*Image from [Zheng, GZ. et al. (2017)](https://www.ncbi.nlm.nih.gov/pubmed/28091601)*

Image from Zheng, GZ. et al. (2017)

The chip captures beads loaded with barcoded library adapters and individual cells into droplets. These droplets form an emulsion because they are suspended in oil. In the next image, you can see a single looped cell capture event on a DropSeq chip.

*Image from [dropseq.org](https://www.dropseq.org)*

Image from dropseq.org

Here, a single cell (bottom) joins a bead in lysis buffer (left) as they flow through the chip. Oil flows in through the channels in the middle and pinch off individual droplets.

Although the exact nature of the bead varies between technologies, the basic idea is that each bead contains uniquely-barcoded adapters with: an oligo d(T) that hybridizes to poly-A tails, a cell barcode, a unique molecular identifier, and reverse transcription primers.

scRNA-seq library preparation

Although you probably know this, let’s start by reviewing the basic structure of an mRNA.

*Image from [APASdb](http://genome.bucm.edu.cn/utr/)*

Image from APASdb

In the standard 3’ library preparation, the goal is to select for mRNA using the polyA tail. Selection is necessary because the majority of RNA in a cell consists of ribosomal RNA (rRNA) and transfer RNA (tRNA). We don’t want to sequence these functional RNAs because they don’t give us information about gene expression. To select poly-adenylated mRNA, the library adapters include a long stretch of thymines (Ts) that hybridize with the long stretch of adenines (As) in the polyA tail.

La Manno, G. et al. (2018) found that these library adapters also prime internally (i.e. more 5’ than the polyA) making it possible to sequence the introns of newly-transcribed pre-mRNA molecules facilitating the detection of actively expressed genes.

Following hybridization of adapters, the basic steps for library preparation are as follows:

  1. Cell is captured in droplet with bead
  2. Cell lyses in hypotonic buffer within droplet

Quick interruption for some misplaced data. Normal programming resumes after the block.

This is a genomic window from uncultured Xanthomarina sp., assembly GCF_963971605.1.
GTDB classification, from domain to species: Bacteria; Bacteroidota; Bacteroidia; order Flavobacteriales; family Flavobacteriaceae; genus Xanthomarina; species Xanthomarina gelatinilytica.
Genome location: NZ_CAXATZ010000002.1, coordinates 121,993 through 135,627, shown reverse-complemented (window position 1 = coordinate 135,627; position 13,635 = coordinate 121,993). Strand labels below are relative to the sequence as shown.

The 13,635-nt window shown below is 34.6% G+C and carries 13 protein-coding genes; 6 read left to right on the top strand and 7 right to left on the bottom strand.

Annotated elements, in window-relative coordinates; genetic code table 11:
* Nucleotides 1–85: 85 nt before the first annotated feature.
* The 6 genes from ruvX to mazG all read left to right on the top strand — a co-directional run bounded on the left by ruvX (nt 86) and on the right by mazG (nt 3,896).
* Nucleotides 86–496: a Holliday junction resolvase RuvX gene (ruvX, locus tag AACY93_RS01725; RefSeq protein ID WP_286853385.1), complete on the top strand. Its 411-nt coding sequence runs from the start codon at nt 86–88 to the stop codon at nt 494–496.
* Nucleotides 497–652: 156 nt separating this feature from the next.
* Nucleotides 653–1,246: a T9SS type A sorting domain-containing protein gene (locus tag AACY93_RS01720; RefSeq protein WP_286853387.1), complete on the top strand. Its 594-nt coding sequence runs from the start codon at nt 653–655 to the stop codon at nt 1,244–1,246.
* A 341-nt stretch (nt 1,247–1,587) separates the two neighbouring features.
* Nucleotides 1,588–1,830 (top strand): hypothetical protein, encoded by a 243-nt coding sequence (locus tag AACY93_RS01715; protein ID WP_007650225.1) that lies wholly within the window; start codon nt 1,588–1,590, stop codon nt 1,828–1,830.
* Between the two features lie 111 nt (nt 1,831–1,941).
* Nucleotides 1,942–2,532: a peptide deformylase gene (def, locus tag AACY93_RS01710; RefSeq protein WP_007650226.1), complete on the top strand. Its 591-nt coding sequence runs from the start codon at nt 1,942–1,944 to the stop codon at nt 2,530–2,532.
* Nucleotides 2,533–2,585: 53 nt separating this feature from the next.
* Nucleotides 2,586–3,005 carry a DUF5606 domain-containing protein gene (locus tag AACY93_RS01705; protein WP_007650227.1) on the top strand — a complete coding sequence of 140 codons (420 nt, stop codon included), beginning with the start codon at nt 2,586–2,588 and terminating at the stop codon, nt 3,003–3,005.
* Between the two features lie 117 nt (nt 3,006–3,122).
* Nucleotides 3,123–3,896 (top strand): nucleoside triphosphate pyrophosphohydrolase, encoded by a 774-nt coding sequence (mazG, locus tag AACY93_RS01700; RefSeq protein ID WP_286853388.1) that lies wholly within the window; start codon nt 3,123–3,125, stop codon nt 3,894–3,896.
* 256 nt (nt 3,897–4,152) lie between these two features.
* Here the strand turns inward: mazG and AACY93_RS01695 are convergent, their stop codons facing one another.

3. 3’ barcoded-adapter hybridizes to polyA tails on mRNA
  4. First strand reverse transcription (RT)
  5. Second strand RT
  6. PCR amplification
  7. Fractionation and size selection
  8. 5’ adapter ligation
  9. Final amplification
  10. Sequencing

The exact library preparation protocol will vary by technology (and version thereof). For a detailed explanation of the library preparation, consult technical documentation for whichever technology you’ll use.

Because of the size selection and PCR amplification primed using the 3’ and 5’ adapters, the library is heavily 3’ biased with the majority of the read coverage falling ~200nt from the 3’ untranslated region (UTR) of the mRNA. Note, however, that annotated 3’ UTRs do not always correspond to the actual isoform expressed in a sample. For this reason, you may get coverage “past” the end of the gene.

In the following plot, I took the 9K PBMC dataset from 10X Genomics and plotted coverage over the top 500 expressed genes relative to the annotated 3’ UTR.

Special considerations for single cell data

Single cell datasets are unlike most other biological datasets for several reasons. First, these datasets are large. When analyzing bulk RNA-seq data, it is common to have roughly 2 to 10 datasets. A massive dataset, like the one generated by the GTEx (Genotype-Tissue Expression) consortium, might have 50,000 gene expression measurements. Compare this to the 1.3 million cells dataset generated by 10X Genomics in 2017. Even a lab with no experience generating large biomedical data can use scRNA-seq to measure gene expression in several thousand cells. The sheer number of observations in these datasets necessitate special computational approaches to analyze them.

Another reason that single cell datasets are challenging to analyze is they are high dimensional. Compared to more common single cell methods like FACS or single cell qPCR or microarrays, scRNA-seq datasets comprise many more features per cell. This makes it difficult to understand things like “which cells are close to which?” or “what genes are most similar?”. Thankfully, we can make some simplifying assumptions that make tackling these questions easier.

Single cell data is also noisy. In scRNA-seq, it is estimated that only 10-40% of the hundreds of thousands of genes in a cell are captured during reverse transcription.

Common goals for analysis of scRNA-seq data